NASA, Washington, D.C. (manufacturer) 'Photo collage of Jupiter and its four largest moons; from early March Voyager I photos' 1979

 

NASA, Washington, D.C. (United States est. 1958, manufacturer)
Voyager 1 (photographer)
Photo collage of Jupiter and its four largest moons; from early March Voyager I photos
1979
Type C photograph
51.0 x 40.5cm (image and sheet)
National Gallery of Victoria, Melbourne
Purchased, 1980

 

While Jupiter had been studied through telescopes for centuries, the Voyager robotic probes that were launched into space in 1977 revealed new information about the planet and its moon system. In March 1979, the Voyager 1 mission took images of the four largest moons of Jupiter. These images were made into a photographic collage, so that the moons are seen in their relative positions (although not to scale). NASA’s arrangement of images in this montage (and others) essentially created an aesthetic rendering of scientific reality.

Text from the NGV Education kit

 

Pioneer 11. 'Image of Saturn and it's Moon Titan' 1979

 

NASA, Washington, D.C. (United States est. 1958, manufacturer)
Pioneer 11
 (photographer)
Image of Saturn and it’s moon Titan

1979
Type C photograph
National Gallery of Victoria, Melbourne
Purchased, 1980

 

 

Light Years: Photography and Space will feature around 50 works drawn entirely from the NGV Collection. Focusing largely on the 1960s and ’70s, the exhibition will include photographs taken during early NASA missions. The exhibition celebrates the International Year of Astronomy and the 40th anniversary of the first Moon walk.

Maggie Finch, Assistant Curator, Photography, NGV said that cameras were used to give form to both the fantasies and realities of space travel, revealing extra dimensions and animating space.

“The 1960s and ’70s were an exciting time for the artistic and scientific exploration of worlds beyond our own. They were ‘light years’ in which people looked up to the skies and beyond, in a real and an imagined sense, and through photography discovered additional dimensions. The photographs in ‘Light Years’ represent a giant leap forward in the collective journey into space. They retain the extraordinary sense of awe and wonderment that encapsulates our first encounters with a larger universe,” said Ms Finch.

A highlight of the exhibition is a collection of more than 30 NASA photographs, on display for the first time in over twenty years. Among the NASA selection are many celebrated space photographs, including the iconic image of Edwin E. (Buzz) Aldrin, Jr standing on the lunar surface, taken in 1969 by Neil Armstrong, the first man to step foot on the Moon.

These remarkable photographs will be on display alongside works by Sir George Pollock, John Wilkins Raymond de Berquelle, Dacre Stubbs, Val Foreman, Susan Fereday, Olive Cotton and Ronnie van Hout – artists who have been inspired by, and have responded to, the mysteries of space and science.

Frances Lindsay, Deputy Director, NGV said: “The photography from the NASA missions of the 1960s and ’70s has a fascinating yet nostalgic quality, particularly when one considers the advances in both science and photographic technology since that time. These early photographs of space changed our awareness and offered a new understanding of the Earth, the universe and our shared existence within it. Coinciding with the International Year of Astronomy and the 40th anniversary of the first Moon walk, this exhibition will delight viewers, providing a glimpse into another dimension,” said Ms Lindsay.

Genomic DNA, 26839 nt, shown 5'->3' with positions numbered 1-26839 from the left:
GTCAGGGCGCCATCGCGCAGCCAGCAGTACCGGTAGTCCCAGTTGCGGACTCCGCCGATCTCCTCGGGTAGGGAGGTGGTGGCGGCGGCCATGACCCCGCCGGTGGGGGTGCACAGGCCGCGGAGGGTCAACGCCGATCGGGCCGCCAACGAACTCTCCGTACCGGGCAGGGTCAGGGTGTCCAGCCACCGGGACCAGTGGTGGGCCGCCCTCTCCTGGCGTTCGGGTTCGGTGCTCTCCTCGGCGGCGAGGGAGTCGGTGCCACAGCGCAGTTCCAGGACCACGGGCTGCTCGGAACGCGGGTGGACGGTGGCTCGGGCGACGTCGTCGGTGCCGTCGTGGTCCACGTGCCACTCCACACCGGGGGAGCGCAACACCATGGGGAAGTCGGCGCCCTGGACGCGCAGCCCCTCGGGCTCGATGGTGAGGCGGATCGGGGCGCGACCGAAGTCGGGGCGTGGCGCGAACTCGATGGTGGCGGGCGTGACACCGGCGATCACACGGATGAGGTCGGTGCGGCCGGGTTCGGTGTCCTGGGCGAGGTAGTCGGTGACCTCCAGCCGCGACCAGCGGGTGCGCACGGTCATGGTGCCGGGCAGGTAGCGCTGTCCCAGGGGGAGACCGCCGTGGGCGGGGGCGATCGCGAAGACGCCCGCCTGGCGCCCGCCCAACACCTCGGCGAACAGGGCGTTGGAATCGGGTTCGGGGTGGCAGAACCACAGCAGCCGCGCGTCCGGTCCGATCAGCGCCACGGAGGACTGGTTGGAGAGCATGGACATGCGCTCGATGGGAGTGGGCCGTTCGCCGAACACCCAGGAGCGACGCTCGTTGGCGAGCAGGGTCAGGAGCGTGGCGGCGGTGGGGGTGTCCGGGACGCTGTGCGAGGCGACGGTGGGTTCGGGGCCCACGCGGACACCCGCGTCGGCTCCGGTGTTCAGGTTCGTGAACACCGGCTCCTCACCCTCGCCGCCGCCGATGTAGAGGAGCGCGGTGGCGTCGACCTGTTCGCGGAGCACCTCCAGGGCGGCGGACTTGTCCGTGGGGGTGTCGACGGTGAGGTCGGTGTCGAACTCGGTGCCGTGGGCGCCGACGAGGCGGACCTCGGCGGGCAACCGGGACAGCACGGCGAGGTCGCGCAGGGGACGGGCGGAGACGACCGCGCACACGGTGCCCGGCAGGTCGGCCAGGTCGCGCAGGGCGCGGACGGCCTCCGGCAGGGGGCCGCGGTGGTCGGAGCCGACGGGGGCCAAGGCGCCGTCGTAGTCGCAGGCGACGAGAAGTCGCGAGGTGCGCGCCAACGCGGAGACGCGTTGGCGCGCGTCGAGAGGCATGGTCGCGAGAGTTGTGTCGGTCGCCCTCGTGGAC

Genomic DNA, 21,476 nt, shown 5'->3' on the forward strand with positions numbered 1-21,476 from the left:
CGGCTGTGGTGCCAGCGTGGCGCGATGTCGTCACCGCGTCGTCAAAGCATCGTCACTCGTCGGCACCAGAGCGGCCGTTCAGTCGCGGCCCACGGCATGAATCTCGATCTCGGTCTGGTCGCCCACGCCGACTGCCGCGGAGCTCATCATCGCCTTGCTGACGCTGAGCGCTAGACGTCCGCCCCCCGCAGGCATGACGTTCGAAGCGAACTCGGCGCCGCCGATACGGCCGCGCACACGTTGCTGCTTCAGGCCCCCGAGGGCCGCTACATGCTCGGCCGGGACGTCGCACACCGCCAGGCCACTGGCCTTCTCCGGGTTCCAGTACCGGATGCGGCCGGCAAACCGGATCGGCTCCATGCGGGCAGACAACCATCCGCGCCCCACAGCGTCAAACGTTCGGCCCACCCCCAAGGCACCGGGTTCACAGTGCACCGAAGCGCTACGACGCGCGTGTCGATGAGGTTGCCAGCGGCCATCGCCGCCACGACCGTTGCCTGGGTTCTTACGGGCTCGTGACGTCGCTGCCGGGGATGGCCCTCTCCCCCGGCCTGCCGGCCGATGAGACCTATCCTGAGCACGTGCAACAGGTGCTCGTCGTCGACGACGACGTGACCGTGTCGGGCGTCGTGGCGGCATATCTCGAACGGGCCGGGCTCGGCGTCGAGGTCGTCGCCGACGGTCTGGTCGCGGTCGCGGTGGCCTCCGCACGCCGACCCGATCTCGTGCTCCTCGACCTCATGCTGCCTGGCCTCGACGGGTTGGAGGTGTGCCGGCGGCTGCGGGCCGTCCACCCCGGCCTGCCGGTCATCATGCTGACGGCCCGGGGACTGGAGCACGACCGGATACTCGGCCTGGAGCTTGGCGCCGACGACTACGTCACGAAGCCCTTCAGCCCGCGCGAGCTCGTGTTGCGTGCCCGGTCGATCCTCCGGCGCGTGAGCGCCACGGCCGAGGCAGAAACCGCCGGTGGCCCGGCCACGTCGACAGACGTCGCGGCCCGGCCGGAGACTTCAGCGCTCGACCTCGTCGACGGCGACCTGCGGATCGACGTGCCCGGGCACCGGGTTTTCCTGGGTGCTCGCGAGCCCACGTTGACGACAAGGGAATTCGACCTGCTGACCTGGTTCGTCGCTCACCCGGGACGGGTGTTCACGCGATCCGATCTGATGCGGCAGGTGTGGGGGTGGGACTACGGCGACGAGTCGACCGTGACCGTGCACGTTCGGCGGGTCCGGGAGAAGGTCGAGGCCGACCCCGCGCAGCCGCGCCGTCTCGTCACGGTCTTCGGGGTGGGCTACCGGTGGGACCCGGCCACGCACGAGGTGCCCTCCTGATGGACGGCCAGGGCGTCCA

Press release from the National Gallery of Victoria

 

NASA, Washington, D.C. (manufacturer) 'Solar Flare recorded by NASA Skylab, December 1973' 1973

 

NASA, Washington, D.C. (United States est. 1958, manufacturer)
Skylab (photographer)
Solar Flare recorded by NASA Skylab, December 1973
1973
Colour transparency
50.8 × 40.6cm (image and sheet)
National Gallery of Victoria, Melbourne
Purchased, 1980

 

 

This photograph of the sun, taken on Dec. 19, 1973, during the third and final manned Skylab mission (Skylab 4), shows one of the most spectacular solar flares ever recorded, spanning more than 588,000 kilometres (365,000 miles) across the solar surface. The last picture, taken some 17 hours earlier, showed this feature as a large quiescent prominence on the eastern side of the sun. The flare gives the distinct impression of a twisted sheet of gas in the process of unwinding itself. Skylab photographs such quiescent features erupt from the sun. In this photograph the solar poles are distinguished by a relative absence of supergranulation network, and a much darker tone than the central portions of the disk. Several active regions are seen on the eastern side of the disk. The photograph was taken in the light of ionised helium by the extreme ultraviolet spectroheliograph instrument of the United States Naval Research Laboratory.

Text from the NASA Image and Video Library website

 

 

National Gallery of Victoria International
180, St. Kilda Road, Melbourne

Opening hours:
Daily 10am – 5pm

NGV International website

All NASA images are from the NASA Image and Video Library website

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Dr Marcus Bunyan

Dr Marcus Bunyan is an Australian artist and writer. His art work explores the boundaries of identity and place. He writes Art Blart, an art and cultural memory archive, which posts mainly photography exhibitions from around the world. He holds a Doctor of Philosophy from RMIT University, Melbourne, a Master of Arts (Fine Art Photography) from RMIT University, and a Master of Art Curatorship from the University of Melbourne.

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Marcus Bunyan black and white archive: ‘Orphans and small groups’ 1994-96 Part 2